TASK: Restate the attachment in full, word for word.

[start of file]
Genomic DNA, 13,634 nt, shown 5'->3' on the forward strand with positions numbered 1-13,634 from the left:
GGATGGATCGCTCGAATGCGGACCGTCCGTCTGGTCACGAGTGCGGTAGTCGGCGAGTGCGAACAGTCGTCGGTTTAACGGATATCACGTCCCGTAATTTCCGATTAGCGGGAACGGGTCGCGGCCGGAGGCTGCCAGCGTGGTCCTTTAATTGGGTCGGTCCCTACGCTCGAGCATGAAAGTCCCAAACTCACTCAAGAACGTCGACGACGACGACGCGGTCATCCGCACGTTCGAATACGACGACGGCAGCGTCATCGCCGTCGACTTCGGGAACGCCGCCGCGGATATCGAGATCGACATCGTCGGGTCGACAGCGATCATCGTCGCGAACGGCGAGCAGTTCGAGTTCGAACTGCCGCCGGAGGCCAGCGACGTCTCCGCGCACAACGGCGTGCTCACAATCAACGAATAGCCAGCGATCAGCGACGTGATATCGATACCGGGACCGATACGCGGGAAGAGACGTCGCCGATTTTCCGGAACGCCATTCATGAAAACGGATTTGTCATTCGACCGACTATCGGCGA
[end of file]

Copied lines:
Genomic DNA, 13,634 nt, shown 5'->3' on the forward strand with positions numbered 1-13,634 from the left:
GGATGGATCGCTCGAATGCGGACCGTCCGTCTGGTCACGAGTGCGGTAGTCGGCGAGTGCGAACAGTCGTCGGTTTAACGGATATCACGTCCCGTAATTTCCGATTAGCGGGAACGGGTCGCGGCCGGAGGCTGCCAGCGTGGTCCTTTAATTGGGTCGGTCCCTACGCTCGAGCATGAAAGTCCCAAACTCACTCAAGAACGTCGACGACGACGACGCGGTCATCCGCACGTTCGAATACGACGACGGCAGCGTCATCGCCGTCGACTTCGGGAACGCCGCCGCGGATATCGAGATCGACATCGTCGGGTCGACAGCGATCATCGTCGCGAACGGCGAGCAGTTCGAGTTCGAACTGCCGCCGGAGGCCAGCGACGTCTCCGCGCACAACGGCGTGCTCACAATCAACGAATAGCCAGCGATCAGCGACGTGATATCGATACCGGGACCGATACGCGGGAAGAGACGTCGCCGATTTTCCGGAACGCCATTCATGAAAACGGATTTGTCATTCGACCGACTATCGGCGA